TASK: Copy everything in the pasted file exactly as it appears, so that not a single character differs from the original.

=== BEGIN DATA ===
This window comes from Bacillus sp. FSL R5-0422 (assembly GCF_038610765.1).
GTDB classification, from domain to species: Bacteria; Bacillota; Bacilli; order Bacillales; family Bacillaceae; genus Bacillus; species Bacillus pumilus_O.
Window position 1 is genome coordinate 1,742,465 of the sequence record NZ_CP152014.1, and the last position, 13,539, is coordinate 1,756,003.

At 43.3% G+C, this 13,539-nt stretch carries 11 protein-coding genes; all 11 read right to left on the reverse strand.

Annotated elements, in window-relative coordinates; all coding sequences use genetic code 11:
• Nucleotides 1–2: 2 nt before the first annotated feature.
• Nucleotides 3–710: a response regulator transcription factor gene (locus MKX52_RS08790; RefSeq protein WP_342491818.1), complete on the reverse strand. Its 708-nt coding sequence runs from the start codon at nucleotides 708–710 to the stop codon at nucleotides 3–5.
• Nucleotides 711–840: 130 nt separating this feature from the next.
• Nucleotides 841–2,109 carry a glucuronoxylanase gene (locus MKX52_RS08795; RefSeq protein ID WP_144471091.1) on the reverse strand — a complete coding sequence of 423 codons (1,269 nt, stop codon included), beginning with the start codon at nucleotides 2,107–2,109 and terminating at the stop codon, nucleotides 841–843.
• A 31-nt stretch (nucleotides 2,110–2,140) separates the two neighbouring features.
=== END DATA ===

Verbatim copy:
This window comes from Bacillus sp. FSL R5-0422 (assembly GCF_038610765.1).
GTDB classification, from domain to species: Bacteria; Bacillota; Bacilli; order Bacillales; family Bacillaceae; genus Bacillus; species Bacillus pumilus_O.
Window position 1 is genome coordinate 1,742,465 of the sequence record NZ_CP152014.1, and the last position, 13,539, is coordinate 1,756,003.

At 43.3% G+C, this 13,539-nt stretch carries 11 protein-coding genes; all 11 read right to left on the reverse strand.

Annotated elements, in window-relative coordinates; all coding sequences use genetic code 11:
• Nucleotides 1–2: 2 nt before the first annotated feature.
• Nucleotides 3–710: a response regulator transcription factor gene (locus MKX52_RS08790; RefSeq protein WP_342491818.1), complete on the reverse strand. Its 708-nt coding sequence runs from the start codon at nucleotides 708–710 to the stop codon at nucleotides 3–5.
• Nucleotides 711–840: 130 nt separating this feature from the next.
• Nucleotides 841–2,109 carry a glucuronoxylanase gene (locus MKX52_RS08795; RefSeq protein ID WP_144471091.1) on the reverse strand — a complete coding sequence of 423 codons (1,269 nt, stop codon included), beginning with the start codon at nucleotides 2,107–2,109 and terminating at the stop codon, nucleotides 841–843.
• A 31-nt stretch (nucleotides 2,110–2,140) separates the two neighbouring features.